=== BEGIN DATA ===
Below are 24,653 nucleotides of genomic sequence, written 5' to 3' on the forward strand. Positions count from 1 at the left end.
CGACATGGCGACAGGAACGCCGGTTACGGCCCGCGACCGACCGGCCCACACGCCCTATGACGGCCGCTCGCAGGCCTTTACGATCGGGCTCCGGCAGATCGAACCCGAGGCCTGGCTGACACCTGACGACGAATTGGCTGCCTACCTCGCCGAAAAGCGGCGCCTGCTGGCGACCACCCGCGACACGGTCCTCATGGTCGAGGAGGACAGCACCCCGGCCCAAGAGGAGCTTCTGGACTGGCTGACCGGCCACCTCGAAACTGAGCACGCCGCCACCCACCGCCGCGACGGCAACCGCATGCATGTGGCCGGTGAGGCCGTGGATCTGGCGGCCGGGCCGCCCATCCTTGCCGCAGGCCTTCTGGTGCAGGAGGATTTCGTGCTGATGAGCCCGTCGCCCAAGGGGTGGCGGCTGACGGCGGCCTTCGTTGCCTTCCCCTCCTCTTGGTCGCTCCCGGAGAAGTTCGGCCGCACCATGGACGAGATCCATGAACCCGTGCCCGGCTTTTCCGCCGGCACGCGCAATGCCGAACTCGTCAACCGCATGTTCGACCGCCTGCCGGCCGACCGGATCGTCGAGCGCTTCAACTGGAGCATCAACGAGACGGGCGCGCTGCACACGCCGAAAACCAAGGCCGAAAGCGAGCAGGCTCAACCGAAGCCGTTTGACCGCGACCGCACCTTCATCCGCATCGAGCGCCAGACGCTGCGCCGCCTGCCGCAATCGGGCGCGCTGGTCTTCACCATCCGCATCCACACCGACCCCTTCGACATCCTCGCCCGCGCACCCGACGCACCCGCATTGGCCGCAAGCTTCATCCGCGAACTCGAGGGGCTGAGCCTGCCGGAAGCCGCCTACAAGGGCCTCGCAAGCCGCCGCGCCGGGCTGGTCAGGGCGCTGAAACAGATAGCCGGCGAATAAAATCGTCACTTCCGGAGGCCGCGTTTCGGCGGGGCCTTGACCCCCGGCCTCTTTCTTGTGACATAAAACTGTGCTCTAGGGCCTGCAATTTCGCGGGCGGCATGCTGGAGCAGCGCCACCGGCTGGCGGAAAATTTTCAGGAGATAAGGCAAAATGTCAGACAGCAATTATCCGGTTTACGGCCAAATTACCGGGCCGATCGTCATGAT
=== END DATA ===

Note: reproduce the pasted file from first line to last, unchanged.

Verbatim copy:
Below are 24,653 nucleotides of genomic sequence, written 5' to 3' on the forward strand. Positions count from 1 at the left end.
CGACATGGCGACAGGAACGCCGGTTACGGCCCGCGACCGACCGGCCCACACGCCCTATGACGGCCGCTCGCAGGCCTTTACGATCGGGCTCCGGCAGATCGAACCCGAGGCCTGGCTGACACCTGACGACGAATTGGCTGCCTACCTCGCCGAAAAGCGGCGCCTGCTGGCGACCACCCGCGACACGGTCCTCATGGTCGAGGAGGACAGCACCCCGGCCCAAGAGGAGCTTCTGGACTGGCTGACCGGCCACCTCGAAACTGAGCACGCCGCCACCCACCGCCGCGACGGCAACCGCATGCATGTGGCCGGTGAGGCCGTGGATCTGGCGGCCGGGCCGCCCATCCTTGCCGCAGGCCTTCTGGTGCAGGAGGATTTCGTGCTGATGAGCCCGTCGCCCAAGGGGTGGCGGCTGACGGCGGCCTTCGTTGCCTTCCCCTCCTCTTGGTCGCTCCCGGAGAAGTTCGGCCGCACCATGGACGAGATCCATGAACCCGTGCCCGGCTTTTCCGCCGGCACGCGCAATGCCGAACTCGTCAACCGCATGTTCGACCGCCTGCCGGCCGACCGGATCGTCGAGCGCTTCAACTGGAGCATCAACGAGACGGGCGCGCTGCACACGCCGAAAACCAAGGCCGAAAGCGAGCAGGCTCAACCGAAGCCGTTTGACCGCGACCGCACCTTCATCCGCATCGAGCGCCAGACGCTGCGCCGCCTGCCGCAATCGGGCGCGCTGGTCTTCACCATCCGCATCCACACCGACCCCTTCGACATCCTCGCCCGCGCACCCGACGCACCCGCATTGGCCGCAAGCTTCATCCGCGAACTCGAGGGGCTGAGCCTGCCGGAAGCCGCCTACAAGGGCCTCGCAAGCCGCCGCGCCGGGCTGGTCAGGGCGCTGAAACAGATAGCCGGCGAATAAAATCGTCACTTCCGGAGGCCGCGTTTCGGCGGGGCCTTGACCCCCGGCCTCTTTCTTGTGACATAAAACTGTGCTCTAGGGCCTGCAATTTCGCGGGCGGCATGCTGGAGCAGCGCCACCGGCTGGCGGAAAATTTTCAGGAGATAAGGCAAAATGTCAGACAGCAATTATCCGGTTTACGGCCAAATTACCGGGCCGATCGTCATGAT